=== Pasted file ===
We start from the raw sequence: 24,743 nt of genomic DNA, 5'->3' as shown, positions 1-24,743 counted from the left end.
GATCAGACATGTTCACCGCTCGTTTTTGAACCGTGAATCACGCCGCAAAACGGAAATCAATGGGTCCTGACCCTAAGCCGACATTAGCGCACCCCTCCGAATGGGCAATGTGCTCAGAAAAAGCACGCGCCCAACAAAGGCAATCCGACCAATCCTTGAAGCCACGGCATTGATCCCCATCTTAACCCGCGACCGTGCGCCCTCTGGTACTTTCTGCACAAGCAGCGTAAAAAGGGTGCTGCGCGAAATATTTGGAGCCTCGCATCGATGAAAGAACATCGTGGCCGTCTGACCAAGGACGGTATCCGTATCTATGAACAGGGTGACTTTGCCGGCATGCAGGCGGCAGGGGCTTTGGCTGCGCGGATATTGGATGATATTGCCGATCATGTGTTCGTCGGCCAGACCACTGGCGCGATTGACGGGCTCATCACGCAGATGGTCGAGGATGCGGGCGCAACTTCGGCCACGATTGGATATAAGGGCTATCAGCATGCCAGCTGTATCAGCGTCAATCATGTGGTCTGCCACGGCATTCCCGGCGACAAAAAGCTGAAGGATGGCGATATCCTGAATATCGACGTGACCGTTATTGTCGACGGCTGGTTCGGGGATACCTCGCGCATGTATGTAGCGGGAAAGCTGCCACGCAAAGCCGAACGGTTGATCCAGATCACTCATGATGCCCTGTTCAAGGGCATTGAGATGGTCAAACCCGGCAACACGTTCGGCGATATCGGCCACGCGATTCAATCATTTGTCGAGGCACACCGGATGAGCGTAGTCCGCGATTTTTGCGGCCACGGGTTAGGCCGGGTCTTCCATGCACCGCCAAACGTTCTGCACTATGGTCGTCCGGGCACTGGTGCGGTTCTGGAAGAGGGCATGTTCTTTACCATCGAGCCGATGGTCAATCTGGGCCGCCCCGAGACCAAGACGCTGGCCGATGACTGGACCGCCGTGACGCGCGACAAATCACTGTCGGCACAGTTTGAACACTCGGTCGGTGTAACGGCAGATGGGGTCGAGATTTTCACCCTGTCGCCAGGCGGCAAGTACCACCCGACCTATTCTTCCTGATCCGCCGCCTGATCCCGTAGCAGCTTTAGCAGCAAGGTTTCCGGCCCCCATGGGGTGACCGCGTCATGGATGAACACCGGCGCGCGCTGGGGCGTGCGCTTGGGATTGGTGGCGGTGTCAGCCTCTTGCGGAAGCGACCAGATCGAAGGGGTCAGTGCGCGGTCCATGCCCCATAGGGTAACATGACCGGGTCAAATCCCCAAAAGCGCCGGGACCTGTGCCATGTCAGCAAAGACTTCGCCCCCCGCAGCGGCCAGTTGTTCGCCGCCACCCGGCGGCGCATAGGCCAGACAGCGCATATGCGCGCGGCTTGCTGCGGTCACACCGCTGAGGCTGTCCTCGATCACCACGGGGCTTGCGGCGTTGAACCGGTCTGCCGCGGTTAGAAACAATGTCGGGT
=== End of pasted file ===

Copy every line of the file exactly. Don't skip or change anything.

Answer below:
We start from the raw sequence: 24,743 nt of genomic DNA, 5'->3' as shown, positions 1-24,743 counted from the left end.
GATCAGACATGTTCACCGCTCGTTTTTGAACCGTGAATCACGCCGCAAAACGGAAATCAATGGGTCCTGACCCTAAGCCGACATTAGCGCACCCCTCCGAATGGGCAATGTGCTCAGAAAAAGCACGCGCCCAACAAAGGCAATCCGACCAATCCTTGAAGCCACGGCATTGATCCCCATCTTAACCCGCGACCGTGCGCCCTCTGGTACTTTCTGCACAAGCAGCGTAAAAAGGGTGCTGCGCGAAATATTTGGAGCCTCGCATCGATGAAAGAACATCGTGGCCGTCTGACCAAGGACGGTATCCGTATCTATGAACAGGGTGACTTTGCCGGCATGCAGGCGGCAGGGGCTTTGGCTGCGCGGATATTGGATGATATTGCCGATCATGTGTTCGTCGGCCAGACCACTGGCGCGATTGACGGGCTCATCACGCAGATGGTCGAGGATGCGGGCGCAACTTCGGCCACGATTGGATATAAGGGCTATCAGCATGCCAGCTGTATCAGCGTCAATCATGTGGTCTGCCACGGCATTCCCGGCGACAAAAAGCTGAAGGATGGCGATATCCTGAATATCGACGTGACCGTTATTGTCGACGGCTGGTTCGGGGATACCTCGCGCATGTATGTAGCGGGAAAGCTGCCACGCAAAGCCGAACGGTTGATCCAGATCACTCATGATGCCCTGTTCAAGGGCATTGAGATGGTCAAACCCGGCAACACGTTCGGCGATATCGGCCACGCGATTCAATCATTTGTCGAGGCACACCGGATGAGCGTAGTCCGCGATTTTTGCGGCCACGGGTTAGGCCGGGTCTTCCATGCACCGCCAAACGTTCTGCACTATGGTCGTCCGGGCACTGGTGCGGTTCTGGAAGAGGGCATGTTCTTTACCATCGAGCCGATGGTCAATCTGGGCCGCCCCGAGACCAAGACGCTGGCCGATGACTGGACCGCCGTGACGCGCGACAAATCACTGTCGGCACAGTTTGAACACTCGGTCGGTGTAACGGCAGATGGGGTCGAGATTTTCACCCTGTCGCCAGGCGGCAAGTACCACCCGACCTATTCTTCCTGATCCGCCGCCTGATCCCGTAGCAGCTTTAGCAGCAAGGTTTCCGGCCCCCATGGGGTGACCGCGTCATGGATGAACACCGGCGCGCGCTGGGGCGTGCGCTTGGGATTGGTGGCGGTGTCAGCCTCTTGCGGAAGCGACCAGATCGAAGGGGTCAGTGCGCGGTCCATGCCCCATAGGGTAACATGACCGGGTCAAATCCCCAAAAGCGCCGGGACCTGTGCCATGTCAGCAAAGACTTCGCCCCCCGCAGCGGCCAGTTGTTCGCCGCCACCCGGCGGCGCATAGGCCAGACAGCGCATATGCGCGCGGCTTGCTGCGGTCACACCGCTGAGGCTGTCCTCGATCACCACGGGGCTTGCGGCGTTGAACCGGTCTGCCGCGGTTAGAAACAATGTCGGGT